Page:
Longewala

In the front lawn of my old school is installed the body of a Hawker Hunter fighter aircraft which was once donated by a former student who had risen to be an Air Chief Marshall in the Indian Air Force. The Hunter has a pride of place in Indian military history. It entered service in 1954 and was used till the turn of the century. But there is one incident with which it’s name is linked forever, the Battle of Longewala.

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IAF Hawker Hunter

In 1971, India supported the Bangladeshi (then East Pakistan) demand for independence and war with Pakistan erupted. Pakistani command knew that East Pakistan was indefensible. Their strategy was based on the assumption that any war with India would be brief due to international pressure. Therefore they should aim to capture and hold as much Indian territory as possible for bargaining after the war.

With this in mind, they launched a major combined arms offensive with 2 armored regiments and 2 infantry brigades. In all, over 2000 soldiers and 45 tanks took part in the offensive which was aimed at going as far as the Indian desert city of Jaisalmer. Indian intelligence failed to pick up any signs of the build-up and the first that the Indian army learned of the attack was through a border patrol that actually heard armor movement across the border on the night of the advance.

In contrast, Pakistani intelligence had provided detailed information about the deployment of the Indian army with only one significant omission, the 120 soldiers of the Punjab Regiment entrenched at the top of a sand dune on a border outpost near the village of Longewala.

It was a full moon desert night on the 4th of December when Major Kuldeep Singh Chandpuri commanding the Longewala position learnt of the Pakistani attack. Telephoning headquarters, he was told that re-enforcements would take 6 hours to arrive. The IAF did not have night fighting ability so no air cover could be expected that night either. He was given the option to retreat but considering his lack of motorized transport, he opted to fortify his position and meet the enemy. He moved his medium machine guns, mortars and recoilless rifles to the front.

The Pakistani attack commenced at 12:30 in the night. The defenders allowed the tanks to reach within 30m before opening fire. The Indian forces were on higher ground and were surrounded by soft sand which slowed down the movement of heavy armored vehicles. The Pakistani tanks carried external fuel tanks for the expected long trip to Jaisalmer. These exploded under Indian fire and illuminated the whole force to the defenders who were also able to direct artillery fire from distant batteries.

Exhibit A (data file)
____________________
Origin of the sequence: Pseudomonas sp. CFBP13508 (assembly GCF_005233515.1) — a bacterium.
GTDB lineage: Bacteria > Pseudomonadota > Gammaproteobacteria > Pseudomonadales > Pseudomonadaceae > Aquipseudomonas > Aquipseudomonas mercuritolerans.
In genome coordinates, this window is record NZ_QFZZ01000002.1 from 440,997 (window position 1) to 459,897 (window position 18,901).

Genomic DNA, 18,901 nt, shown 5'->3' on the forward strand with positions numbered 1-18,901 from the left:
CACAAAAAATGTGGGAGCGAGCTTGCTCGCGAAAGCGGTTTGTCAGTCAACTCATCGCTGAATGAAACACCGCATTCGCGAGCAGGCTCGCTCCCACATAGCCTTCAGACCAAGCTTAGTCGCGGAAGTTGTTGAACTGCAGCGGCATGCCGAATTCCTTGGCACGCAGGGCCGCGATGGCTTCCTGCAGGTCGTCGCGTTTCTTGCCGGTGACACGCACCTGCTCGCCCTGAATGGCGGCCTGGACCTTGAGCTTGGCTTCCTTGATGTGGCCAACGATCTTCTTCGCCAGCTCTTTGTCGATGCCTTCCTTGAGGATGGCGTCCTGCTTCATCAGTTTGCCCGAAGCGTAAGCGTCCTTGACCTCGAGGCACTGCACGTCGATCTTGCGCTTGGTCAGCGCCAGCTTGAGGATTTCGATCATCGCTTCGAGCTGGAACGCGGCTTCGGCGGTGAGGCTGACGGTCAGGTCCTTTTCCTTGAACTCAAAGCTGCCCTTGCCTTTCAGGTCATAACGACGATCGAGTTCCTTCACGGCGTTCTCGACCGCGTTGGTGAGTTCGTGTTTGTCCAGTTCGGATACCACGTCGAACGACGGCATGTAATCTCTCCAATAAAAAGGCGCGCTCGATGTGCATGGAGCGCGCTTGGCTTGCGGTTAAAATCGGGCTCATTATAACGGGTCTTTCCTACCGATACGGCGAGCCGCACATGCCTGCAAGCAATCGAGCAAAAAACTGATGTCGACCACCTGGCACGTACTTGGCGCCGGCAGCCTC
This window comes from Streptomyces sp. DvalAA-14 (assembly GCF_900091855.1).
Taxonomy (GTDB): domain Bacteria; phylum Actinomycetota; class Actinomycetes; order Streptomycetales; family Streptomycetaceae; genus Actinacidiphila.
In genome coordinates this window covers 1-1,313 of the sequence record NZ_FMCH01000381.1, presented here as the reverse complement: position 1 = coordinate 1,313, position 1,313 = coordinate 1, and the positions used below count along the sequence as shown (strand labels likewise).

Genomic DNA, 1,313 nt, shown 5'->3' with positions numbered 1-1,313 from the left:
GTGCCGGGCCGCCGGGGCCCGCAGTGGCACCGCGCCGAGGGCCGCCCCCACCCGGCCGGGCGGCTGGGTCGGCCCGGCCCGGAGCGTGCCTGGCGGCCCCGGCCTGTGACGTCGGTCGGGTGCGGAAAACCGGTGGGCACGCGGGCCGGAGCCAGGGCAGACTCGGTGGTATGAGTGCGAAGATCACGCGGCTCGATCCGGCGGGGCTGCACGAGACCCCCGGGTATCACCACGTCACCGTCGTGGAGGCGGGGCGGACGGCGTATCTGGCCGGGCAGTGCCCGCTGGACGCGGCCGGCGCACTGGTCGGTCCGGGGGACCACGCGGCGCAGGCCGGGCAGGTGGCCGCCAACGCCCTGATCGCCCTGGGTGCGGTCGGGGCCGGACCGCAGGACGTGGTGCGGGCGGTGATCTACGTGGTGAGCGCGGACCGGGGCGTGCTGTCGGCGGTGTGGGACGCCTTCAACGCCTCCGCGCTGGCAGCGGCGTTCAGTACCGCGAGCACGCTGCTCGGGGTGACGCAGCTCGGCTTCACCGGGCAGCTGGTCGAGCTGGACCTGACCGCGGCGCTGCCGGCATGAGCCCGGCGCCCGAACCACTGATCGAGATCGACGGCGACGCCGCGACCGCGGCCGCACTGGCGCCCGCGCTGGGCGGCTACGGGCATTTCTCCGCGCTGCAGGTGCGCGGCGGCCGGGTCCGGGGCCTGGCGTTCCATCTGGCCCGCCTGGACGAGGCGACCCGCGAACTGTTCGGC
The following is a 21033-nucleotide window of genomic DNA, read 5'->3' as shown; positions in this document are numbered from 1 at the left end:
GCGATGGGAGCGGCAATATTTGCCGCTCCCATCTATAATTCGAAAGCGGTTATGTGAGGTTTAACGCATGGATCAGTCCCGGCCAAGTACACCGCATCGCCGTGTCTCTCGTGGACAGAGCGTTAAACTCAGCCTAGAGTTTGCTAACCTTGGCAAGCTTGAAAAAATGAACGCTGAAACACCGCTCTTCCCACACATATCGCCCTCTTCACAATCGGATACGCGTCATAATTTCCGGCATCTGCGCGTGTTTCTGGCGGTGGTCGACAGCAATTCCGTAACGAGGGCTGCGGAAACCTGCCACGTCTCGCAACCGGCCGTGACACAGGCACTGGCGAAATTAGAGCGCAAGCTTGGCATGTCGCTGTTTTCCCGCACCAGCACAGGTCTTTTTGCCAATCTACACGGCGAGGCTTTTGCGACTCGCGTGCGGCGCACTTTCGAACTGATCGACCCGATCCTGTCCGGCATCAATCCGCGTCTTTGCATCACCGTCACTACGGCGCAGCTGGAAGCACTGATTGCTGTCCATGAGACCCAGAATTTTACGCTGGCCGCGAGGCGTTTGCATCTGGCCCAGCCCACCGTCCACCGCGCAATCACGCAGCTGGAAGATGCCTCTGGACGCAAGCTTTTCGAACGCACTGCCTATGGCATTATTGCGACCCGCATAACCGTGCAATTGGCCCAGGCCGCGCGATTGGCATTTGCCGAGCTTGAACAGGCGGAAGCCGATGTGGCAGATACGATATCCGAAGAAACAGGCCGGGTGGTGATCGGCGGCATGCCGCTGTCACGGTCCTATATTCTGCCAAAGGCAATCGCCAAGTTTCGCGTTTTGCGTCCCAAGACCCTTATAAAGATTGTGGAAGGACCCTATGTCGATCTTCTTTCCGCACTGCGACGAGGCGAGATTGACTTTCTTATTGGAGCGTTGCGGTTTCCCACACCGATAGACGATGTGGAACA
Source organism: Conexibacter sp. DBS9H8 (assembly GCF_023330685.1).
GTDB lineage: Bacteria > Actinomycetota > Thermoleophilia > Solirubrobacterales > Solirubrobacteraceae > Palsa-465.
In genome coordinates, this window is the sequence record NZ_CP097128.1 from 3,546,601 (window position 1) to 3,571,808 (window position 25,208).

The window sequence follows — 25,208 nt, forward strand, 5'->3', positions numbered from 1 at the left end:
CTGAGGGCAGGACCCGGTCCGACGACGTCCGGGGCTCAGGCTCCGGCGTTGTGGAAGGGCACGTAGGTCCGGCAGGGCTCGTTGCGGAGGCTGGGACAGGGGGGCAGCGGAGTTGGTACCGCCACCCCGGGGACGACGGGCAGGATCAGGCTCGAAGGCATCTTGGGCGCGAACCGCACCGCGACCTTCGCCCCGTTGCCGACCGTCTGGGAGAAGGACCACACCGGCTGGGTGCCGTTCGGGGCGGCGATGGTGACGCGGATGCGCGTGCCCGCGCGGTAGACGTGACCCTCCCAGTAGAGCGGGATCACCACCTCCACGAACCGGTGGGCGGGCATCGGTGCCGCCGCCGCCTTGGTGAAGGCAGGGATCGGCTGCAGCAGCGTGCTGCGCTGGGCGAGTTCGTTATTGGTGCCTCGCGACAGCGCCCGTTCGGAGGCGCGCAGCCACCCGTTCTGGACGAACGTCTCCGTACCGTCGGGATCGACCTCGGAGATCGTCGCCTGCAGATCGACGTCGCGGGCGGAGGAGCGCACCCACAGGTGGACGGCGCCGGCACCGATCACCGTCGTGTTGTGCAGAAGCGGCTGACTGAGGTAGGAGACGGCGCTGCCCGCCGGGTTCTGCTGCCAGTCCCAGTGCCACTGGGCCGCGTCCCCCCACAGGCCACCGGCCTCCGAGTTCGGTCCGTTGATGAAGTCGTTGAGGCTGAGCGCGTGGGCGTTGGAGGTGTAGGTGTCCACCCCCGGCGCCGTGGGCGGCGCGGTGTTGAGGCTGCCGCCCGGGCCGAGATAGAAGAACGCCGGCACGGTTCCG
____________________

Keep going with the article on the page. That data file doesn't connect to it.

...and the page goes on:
The Pakistani attack finally stalled when the infantry discovered a 3 stranded barbed wire fence around the post. This was a small obstacle, but the Pakistani commander interpreted it as a minefield marker. The attack paused for two hours while sappers were brought up to clear the non-existent mines.

Next, they attempted to take their vehicles off road and surround the position. The heavy tanks soon became trapped in soft sand and some had to be abandoned. By this time, they had lost their most potent weapon, time. Dawn had come.

The IAF had 4 Hunter aircraft in Jaisalmer. Air to Surface rockets were loaded on them and 2 aircrafts were sent out on a sortie. By a stupendous error of judgement, the Pakistani forces had no air cover and had neglected to bring anti-aircraft guns. The Hunters closed in and fired their rockets devastating the tanks below. When they ran out of rockets, they started using their 30mm cannon which also proved effective.

The IAF flew 17 sorties that day with the four hunters launching and returning in groups of 2. The IAF pilots compared the fight to a “turkey shoot”. The aerial photograph shows the confusion of treads as the tanks tried to evade the aircraft.

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Destroyed Pakistani tanks and their treads at the Battle of Longewala

The following Pakistani message was recorded:

The enemy air force has made life miserable. One aircraft goes and another comes in to dances above us for twenty minutes. 40% of the men and material is lost. Leave aside advance, even retreat is difficult. Send our air-force immediately or retreat will be impossible.

The Pakistani Air Force did not arrive and the army had to retreat by the afternoon. The IAF had destroyed 22 tanks and the army another 12. About 200 Pakistani and 2 Indian soldiers died in the fight.

Major Chandpuri was awarded India’s second highest gallantry award, the Mahavir Chakra while the Pakistani Divisional Commander was dismissed from service. The battle effectively ended Pakistan’s hopes of making a major incursion on the Western front. Within 2 weeks, on the 16th of December, Pakistani forces in Bangladesh surrendered and the war was over.

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Indian soldiers celebrating on a captured Pakistani tank

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